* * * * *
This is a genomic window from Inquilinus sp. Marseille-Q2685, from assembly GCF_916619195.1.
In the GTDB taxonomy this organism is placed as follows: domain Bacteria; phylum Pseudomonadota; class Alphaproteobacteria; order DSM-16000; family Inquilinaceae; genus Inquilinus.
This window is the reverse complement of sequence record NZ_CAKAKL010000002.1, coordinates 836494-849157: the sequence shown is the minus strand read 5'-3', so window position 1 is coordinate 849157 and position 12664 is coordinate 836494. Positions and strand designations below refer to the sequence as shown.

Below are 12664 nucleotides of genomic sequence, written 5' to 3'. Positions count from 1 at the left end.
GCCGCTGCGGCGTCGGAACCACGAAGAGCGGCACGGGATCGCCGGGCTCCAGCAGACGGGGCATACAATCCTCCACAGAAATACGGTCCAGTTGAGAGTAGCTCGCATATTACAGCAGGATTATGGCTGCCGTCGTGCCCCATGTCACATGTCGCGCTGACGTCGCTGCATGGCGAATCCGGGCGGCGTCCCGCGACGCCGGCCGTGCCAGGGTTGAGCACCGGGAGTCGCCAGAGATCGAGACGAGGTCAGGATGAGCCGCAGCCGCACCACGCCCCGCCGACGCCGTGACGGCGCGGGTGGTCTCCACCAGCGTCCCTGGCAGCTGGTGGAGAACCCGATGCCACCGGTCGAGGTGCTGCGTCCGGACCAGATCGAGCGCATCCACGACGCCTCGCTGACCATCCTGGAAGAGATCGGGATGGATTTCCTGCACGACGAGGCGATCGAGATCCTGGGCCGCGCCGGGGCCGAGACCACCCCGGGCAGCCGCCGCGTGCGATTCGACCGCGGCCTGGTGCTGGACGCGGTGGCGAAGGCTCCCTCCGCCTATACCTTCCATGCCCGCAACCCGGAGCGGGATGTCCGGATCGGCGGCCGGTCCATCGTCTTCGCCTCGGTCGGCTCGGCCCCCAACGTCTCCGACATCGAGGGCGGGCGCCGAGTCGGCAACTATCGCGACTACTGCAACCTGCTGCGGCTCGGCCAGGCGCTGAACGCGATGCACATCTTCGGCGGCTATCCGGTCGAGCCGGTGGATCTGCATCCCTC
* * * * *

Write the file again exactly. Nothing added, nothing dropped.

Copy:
This is a genomic window from Inquilinus sp. Marseille-Q2685, from assembly GCF_916619195.1.
In the GTDB taxonomy this organism is placed as follows: domain Bacteria; phylum Pseudomonadota; class Alphaproteobacteria; order DSM-16000; family Inquilinaceae; genus Inquilinus.
This window is the reverse complement of sequence record NZ_CAKAKL010000002.1, coordinates 836494-849157: the sequence shown is the minus strand read 5'-3', so window position 1 is coordinate 849157 and position 12664 is coordinate 836494. Positions and strand designations below refer to the sequence as shown.

Below are 12664 nucleotides of genomic sequence, written 5' to 3'. Positions count from 1 at the left end.
GCCGCTGCGGCGTCGGAACCACGAAGAGCGGCACGGGATCGCCGGGCTCCAGCAGACGGGGCATACAATCCTCCACAGAAATACGGTCCAGTTGAGAGTAGCTCGCATATTACAGCAGGATTATGGCTGCCGTCGTGCCCCATGTCACATGTCGCGCTGACGTCGCTGCATGGCGAATCCGGGCGGCGTCCCGCGACGCCGGCCGTGCCAGGGTTGAGCACCGGGAGTCGCCAGAGATCGAGACGAGGTCAGGATGAGCCGCAGCCGCACCACGCCCCGCCGACGCCGTGACGGCGCGGGTGGTCTCCACCAGCGTCCCTGGCAGCTGGTGGAGAACCCGATGCCACCGGTCGAGGTGCTGCGTCCGGACCAGATCGAGCGCATCCACGACGCCTCGCTGACCATCCTGGAAGAGATCGGGATGGATTTCCTGCACGACGAGGCGATCGAGATCCTGGGCCGCGCCGGGGCCGAGACCACCCCGGGCAGCCGCCGCGTGCGATTCGACCGCGGCCTGGTGCTGGACGCGGTGGCGAAGGCTCCCTCCGCCTATACCTTCCATGCCCGCAACCCGGAGCGGGATGTCCGGATCGGCGGCCGGTCCATCGTCTTCGCCTCGGTCGGCTCGGCCCCCAACGTCTCCGACATCGAGGGCGGGCGCCGAGTCGGCAACTATCGCGACTACTGCAACCTGCTGCGGCTCGGCCAGGCGCTGAACGCGATGCACATCTTCGGCGGCTATCCGGTCGAGCCGGTGGATCTGCATCCCTC